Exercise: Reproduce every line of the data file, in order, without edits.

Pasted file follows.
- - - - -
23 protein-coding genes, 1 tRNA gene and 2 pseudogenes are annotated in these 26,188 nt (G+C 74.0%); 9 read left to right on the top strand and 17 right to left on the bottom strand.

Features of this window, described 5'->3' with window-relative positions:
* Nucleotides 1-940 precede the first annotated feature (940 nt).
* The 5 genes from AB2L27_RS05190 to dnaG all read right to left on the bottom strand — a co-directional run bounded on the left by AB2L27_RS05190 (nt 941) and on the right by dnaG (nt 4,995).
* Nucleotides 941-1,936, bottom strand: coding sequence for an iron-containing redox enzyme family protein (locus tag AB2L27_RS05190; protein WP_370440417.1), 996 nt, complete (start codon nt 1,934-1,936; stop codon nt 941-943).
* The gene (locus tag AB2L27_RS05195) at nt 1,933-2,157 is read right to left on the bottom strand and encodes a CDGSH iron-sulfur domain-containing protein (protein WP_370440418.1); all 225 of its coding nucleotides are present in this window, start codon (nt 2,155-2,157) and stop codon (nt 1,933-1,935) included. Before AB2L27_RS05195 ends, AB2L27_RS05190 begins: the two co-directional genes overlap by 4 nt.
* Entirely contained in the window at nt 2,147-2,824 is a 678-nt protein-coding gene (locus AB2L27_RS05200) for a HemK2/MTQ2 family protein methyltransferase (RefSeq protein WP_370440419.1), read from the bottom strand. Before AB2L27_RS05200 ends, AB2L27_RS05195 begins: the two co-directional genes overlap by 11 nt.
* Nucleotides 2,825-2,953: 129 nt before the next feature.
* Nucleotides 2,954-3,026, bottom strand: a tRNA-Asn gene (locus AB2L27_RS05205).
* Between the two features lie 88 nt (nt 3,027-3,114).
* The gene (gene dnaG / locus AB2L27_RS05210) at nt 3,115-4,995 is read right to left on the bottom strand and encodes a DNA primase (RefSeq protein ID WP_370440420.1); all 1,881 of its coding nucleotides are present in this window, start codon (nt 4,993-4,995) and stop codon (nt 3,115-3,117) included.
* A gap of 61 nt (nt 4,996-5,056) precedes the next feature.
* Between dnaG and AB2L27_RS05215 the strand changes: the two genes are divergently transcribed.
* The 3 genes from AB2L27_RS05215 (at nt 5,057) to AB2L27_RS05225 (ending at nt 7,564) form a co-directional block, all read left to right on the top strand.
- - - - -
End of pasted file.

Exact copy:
23 protein-coding genes, 1 tRNA gene and 2 pseudogenes are annotated in these 26,188 nt (G+C 74.0%); 9 read left to right on the top strand and 17 right to left on the bottom strand.

Features of this window, described 5'->3' with window-relative positions:
* Nucleotides 1-940 precede the first annotated feature (940 nt).
* The 5 genes from AB2L27_RS05190 to dnaG all read right to left on the bottom strand — a co-directional run bounded on the left by AB2L27_RS05190 (nt 941) and on the right by dnaG (nt 4,995).
* Nucleotides 941-1,936, bottom strand: coding sequence for an iron-containing redox enzyme family protein (locus tag AB2L27_RS05190; protein WP_370440417.1), 996 nt, complete (start codon nt 1,934-1,936; stop codon nt 941-943).
* The gene (locus tag AB2L27_RS05195) at nt 1,933-2,157 is read right to left on the bottom strand and encodes a CDGSH iron-sulfur domain-containing protein (protein WP_370440418.1); all 225 of its coding nucleotides are present in this window, start codon (nt 2,155-2,157) and stop codon (nt 1,933-1,935) included. Before AB2L27_RS05195 ends, AB2L27_RS05190 begins: the two co-directional genes overlap by 4 nt.
* Entirely contained in the window at nt 2,147-2,824 is a 678-nt protein-coding gene (locus AB2L27_RS05200) for a HemK2/MTQ2 family protein methyltransferase (RefSeq protein WP_370440419.1), read from the bottom strand. Before AB2L27_RS05200 ends, AB2L27_RS05195 begins: the two co-directional genes overlap by 11 nt.
* Nucleotides 2,825-2,953: 129 nt before the next feature.
* Nucleotides 2,954-3,026, bottom strand: a tRNA-Asn gene (locus AB2L27_RS05205).
* Between the two features lie 88 nt (nt 3,027-3,114).
* The gene (gene dnaG / locus AB2L27_RS05210) at nt 3,115-4,995 is read right to left on the bottom strand and encodes a DNA primase (RefSeq protein ID WP_370440420.1); all 1,881 of its coding nucleotides are present in this window, start codon (nt 4,993-4,995) and stop codon (nt 3,115-3,117) included.
* A gap of 61 nt (nt 4,996-5,056) precedes the next feature.
* Between dnaG and AB2L27_RS05215 the strand changes: the two genes are divergently transcribed.
* The 3 genes from AB2L27_RS05215 (at nt 5,057) to AB2L27_RS05225 (ending at nt 7,564) form a co-directional block, all read left to right on the top strand.